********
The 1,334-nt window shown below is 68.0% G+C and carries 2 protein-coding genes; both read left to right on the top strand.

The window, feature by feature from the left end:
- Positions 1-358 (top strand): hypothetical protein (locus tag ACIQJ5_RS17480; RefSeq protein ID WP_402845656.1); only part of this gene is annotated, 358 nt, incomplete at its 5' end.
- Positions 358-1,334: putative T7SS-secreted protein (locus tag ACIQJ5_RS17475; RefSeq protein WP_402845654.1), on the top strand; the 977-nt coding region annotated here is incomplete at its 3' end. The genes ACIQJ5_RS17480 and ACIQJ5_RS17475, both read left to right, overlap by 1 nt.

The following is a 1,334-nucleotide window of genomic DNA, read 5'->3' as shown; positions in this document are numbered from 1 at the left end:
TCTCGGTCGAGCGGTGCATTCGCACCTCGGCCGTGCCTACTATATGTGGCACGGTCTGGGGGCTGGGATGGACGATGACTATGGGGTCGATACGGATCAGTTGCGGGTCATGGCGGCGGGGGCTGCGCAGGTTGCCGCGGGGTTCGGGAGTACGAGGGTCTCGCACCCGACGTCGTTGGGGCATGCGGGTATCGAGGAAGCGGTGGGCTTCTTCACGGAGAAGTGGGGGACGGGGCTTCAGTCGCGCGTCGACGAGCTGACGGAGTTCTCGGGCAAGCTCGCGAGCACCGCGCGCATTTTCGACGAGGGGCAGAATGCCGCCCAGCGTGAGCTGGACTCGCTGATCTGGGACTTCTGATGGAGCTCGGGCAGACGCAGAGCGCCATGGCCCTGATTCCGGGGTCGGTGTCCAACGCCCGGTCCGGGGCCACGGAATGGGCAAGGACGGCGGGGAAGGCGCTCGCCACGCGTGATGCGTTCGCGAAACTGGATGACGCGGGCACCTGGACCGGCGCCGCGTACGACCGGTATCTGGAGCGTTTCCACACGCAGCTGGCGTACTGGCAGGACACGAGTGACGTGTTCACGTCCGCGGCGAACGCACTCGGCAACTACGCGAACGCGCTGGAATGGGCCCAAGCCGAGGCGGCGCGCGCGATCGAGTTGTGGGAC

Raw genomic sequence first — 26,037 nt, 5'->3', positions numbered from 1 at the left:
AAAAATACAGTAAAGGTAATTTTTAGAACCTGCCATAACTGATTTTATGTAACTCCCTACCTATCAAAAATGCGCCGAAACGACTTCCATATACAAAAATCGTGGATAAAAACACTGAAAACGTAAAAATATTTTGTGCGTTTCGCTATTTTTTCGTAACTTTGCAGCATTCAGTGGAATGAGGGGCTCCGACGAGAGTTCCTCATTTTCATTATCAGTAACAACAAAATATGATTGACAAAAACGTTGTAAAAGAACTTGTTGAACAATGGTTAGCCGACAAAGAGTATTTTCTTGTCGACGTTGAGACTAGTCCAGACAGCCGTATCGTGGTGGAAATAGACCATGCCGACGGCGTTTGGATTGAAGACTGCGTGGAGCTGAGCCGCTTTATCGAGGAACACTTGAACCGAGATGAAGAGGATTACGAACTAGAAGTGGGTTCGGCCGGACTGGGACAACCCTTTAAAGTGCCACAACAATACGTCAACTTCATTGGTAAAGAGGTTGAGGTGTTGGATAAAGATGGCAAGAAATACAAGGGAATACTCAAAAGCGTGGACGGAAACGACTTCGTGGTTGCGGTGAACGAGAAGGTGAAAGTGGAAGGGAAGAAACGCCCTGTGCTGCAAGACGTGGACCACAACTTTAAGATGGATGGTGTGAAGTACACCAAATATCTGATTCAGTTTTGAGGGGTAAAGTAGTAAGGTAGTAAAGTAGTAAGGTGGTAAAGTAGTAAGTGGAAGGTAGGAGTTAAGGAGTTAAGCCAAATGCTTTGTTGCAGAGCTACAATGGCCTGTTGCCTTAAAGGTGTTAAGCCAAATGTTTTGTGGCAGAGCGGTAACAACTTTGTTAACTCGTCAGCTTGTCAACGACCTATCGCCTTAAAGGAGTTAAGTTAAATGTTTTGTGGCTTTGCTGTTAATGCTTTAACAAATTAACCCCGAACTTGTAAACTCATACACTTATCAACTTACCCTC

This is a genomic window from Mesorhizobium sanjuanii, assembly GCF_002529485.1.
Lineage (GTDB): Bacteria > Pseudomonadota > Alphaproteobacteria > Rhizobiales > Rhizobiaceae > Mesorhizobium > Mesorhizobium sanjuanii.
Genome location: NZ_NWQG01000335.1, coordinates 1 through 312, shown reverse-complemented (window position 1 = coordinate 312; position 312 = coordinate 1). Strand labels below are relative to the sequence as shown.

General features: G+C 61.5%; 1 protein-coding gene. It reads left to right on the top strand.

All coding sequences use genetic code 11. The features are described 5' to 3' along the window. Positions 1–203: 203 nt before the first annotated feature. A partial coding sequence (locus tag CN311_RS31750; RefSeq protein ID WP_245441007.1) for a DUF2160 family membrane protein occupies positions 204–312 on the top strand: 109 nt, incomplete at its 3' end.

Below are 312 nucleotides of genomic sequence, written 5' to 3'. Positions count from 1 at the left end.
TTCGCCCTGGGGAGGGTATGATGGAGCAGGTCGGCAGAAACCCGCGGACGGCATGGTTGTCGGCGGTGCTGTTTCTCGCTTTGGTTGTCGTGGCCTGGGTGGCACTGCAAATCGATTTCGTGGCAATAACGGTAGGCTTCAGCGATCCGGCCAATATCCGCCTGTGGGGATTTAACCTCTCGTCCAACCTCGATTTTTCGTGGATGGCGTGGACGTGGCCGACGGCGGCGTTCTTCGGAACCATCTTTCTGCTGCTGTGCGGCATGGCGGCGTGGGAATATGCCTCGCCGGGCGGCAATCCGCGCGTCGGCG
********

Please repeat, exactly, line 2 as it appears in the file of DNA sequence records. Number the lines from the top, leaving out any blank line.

The window, feature by feature from the left end: